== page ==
Tuesday, January 31, 2012

The story on Chronicle? Not much to say...

Absolute power corrupts absolutely in an absolutely played-out genre flick.

Posted by on Tue, Jan 31, 2012 at 9:46 PM

SO, WHO'S HOLDING THE CAMERA? Andrew (Dane DeHaan), Steve (Michael B. Jordan) and Matt (Alex Russell) get suped up in Chronicle.
  • SO, WHO'S HOLDING THE CAMERA? Andrew (Dane DeHaan), Steve (Michael B. Jordan) and Matt (Alex Russell) get suped up in Chronicle.
The found-footage genre has worn thin to the point that a movie’s own characters find it annoying. True story.

When you have to make someone go all American Beauty to explain the camera’s presence, maybe it’s time to think outside the box. Or back inside the box, as it were.

The old train of thought almost jumped the rails entirely before the flick even started, courtesy of the beautiful blasphemy that is the Three Stooges trailer.

Digression aside, Chronicle is a watchable film in a genre that just needs to up and die already. With that having been said, it was an acceptable vehicle for this particular story; swan song, anyone?

Andrew Detmer (Dane DeHaan) is a disaffected teen with a new voyeur thing going. Act I is a day-in-the-life sequence that lays the foundation of his predictable character arc, social misfit existence and the multitude of people in King County, Wash. who are in dire need of a firmly-kicked arse. He is joined by two fellow high school archetypes, glib Popular Guy Matt Garrety (Alex Russell) and Team Captain/Senior Class Pres. to-be Steve Montgomery (Michael B. Jordan). Together they climb down a mysterious hole in the ground, get up-close and personal with some low-rent Kryptonite and start bleeding from the nose.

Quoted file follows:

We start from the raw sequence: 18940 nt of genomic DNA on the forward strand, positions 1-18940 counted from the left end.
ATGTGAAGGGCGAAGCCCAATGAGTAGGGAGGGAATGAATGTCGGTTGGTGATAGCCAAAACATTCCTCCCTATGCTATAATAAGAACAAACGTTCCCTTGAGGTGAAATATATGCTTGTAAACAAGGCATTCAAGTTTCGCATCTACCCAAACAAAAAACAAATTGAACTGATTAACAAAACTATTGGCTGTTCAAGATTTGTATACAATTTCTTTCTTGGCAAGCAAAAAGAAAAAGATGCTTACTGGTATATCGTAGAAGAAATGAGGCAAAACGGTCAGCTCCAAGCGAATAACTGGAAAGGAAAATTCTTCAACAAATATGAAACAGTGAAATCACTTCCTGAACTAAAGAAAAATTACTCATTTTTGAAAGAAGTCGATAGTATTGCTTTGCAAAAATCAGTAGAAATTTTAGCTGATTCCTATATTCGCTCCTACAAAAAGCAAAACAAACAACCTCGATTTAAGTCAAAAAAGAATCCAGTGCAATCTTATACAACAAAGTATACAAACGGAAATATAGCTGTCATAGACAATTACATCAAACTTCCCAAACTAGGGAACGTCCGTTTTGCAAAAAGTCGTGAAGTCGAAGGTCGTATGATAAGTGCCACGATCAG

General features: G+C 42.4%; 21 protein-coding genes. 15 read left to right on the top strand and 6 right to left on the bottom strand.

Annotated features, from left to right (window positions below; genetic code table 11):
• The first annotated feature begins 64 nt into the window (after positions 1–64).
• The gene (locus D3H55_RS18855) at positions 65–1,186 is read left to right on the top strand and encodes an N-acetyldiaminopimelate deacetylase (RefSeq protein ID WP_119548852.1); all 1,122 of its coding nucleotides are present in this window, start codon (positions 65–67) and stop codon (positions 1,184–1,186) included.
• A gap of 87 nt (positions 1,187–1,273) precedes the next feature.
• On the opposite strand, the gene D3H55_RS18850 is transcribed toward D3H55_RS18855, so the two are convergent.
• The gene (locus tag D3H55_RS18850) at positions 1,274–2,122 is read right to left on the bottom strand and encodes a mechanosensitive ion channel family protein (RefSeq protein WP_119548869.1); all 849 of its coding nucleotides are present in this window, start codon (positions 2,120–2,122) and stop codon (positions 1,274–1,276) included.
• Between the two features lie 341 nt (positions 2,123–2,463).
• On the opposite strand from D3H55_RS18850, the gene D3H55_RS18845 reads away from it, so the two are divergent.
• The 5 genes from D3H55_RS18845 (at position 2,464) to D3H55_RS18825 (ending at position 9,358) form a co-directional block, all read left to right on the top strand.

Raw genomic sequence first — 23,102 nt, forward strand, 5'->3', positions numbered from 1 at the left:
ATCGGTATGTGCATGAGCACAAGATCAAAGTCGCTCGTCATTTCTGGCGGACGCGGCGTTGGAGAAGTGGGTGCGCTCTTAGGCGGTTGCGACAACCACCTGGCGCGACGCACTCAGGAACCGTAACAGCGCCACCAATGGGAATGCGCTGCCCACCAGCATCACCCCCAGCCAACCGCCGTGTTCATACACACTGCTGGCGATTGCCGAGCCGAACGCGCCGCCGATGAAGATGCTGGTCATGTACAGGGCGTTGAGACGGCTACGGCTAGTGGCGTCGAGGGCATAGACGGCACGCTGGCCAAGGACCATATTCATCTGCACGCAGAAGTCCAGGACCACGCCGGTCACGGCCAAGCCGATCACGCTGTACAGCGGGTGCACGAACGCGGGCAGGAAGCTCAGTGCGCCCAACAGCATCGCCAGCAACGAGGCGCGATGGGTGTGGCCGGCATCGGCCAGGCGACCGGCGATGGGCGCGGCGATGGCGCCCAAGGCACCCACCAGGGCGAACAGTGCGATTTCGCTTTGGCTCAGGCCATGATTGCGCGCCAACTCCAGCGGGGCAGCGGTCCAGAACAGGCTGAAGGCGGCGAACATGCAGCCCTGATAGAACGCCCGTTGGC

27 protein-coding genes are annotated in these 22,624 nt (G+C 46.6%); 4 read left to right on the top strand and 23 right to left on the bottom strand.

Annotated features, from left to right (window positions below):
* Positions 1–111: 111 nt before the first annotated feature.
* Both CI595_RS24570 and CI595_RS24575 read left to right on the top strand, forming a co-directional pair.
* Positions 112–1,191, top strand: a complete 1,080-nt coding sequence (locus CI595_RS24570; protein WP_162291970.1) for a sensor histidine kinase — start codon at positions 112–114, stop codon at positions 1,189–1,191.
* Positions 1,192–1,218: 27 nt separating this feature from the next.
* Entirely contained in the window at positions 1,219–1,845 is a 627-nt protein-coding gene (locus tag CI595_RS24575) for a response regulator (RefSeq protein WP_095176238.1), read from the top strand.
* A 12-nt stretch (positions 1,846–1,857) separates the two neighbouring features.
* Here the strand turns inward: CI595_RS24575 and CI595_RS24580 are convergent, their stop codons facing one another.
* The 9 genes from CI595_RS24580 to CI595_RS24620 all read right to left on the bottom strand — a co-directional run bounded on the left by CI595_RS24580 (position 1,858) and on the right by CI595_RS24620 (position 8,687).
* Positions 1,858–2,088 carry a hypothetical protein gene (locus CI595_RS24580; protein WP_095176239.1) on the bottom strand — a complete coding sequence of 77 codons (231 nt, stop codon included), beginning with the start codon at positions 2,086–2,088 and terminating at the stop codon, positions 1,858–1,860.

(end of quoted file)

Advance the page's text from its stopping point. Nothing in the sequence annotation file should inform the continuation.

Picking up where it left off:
Bam. Instant telekinesis.

It starts small, like trying to stop a baseball one of the other two morons just winged at your noggin. There’s the PG-13 juvenilia of redirecting a leaf blower up your teenaged classmates skirt. Next, we move on to hiding a woman’s car a few spaces away in the mall parking lot. But the stronger the youths get in their powers, the greater potential for casualties with the new-found outlet for Andrew’s long-festering fury. Things get a bit more real when he accidentally goes too far against some moron with road rage, but they calm down and the trio have fun playing catch with a football somewhere shy of the stratosphere.

You may not realize it, but telekinesis and new-found popularity at a high school kegger is the recipe for the world’s greatest beer pong player. That popularity crashing down, a dying mother and an abusive, alcoholic father are the recipe for disaster when mixed rapidly with the brooding angst of Seattle’s male equivalent of Carrie.

Fans of the genre will enjoy it. Think Cloverfield meets The Covenant, complete with a dude version of the catfight from My Super Ex-Girlfriend. Just don’t think too much; it offers nothing new thematically in a class of filmmaking that’s just as stale. Yeah, there are some cool sequences but it just comes down to another illustration of the adage that absolute power corrupts absolutely. Don’t bother unless you’re absolutely set on seeing Heroes with the Paranormal Activity approach to cinematography.

2.5 out of 5 stars.

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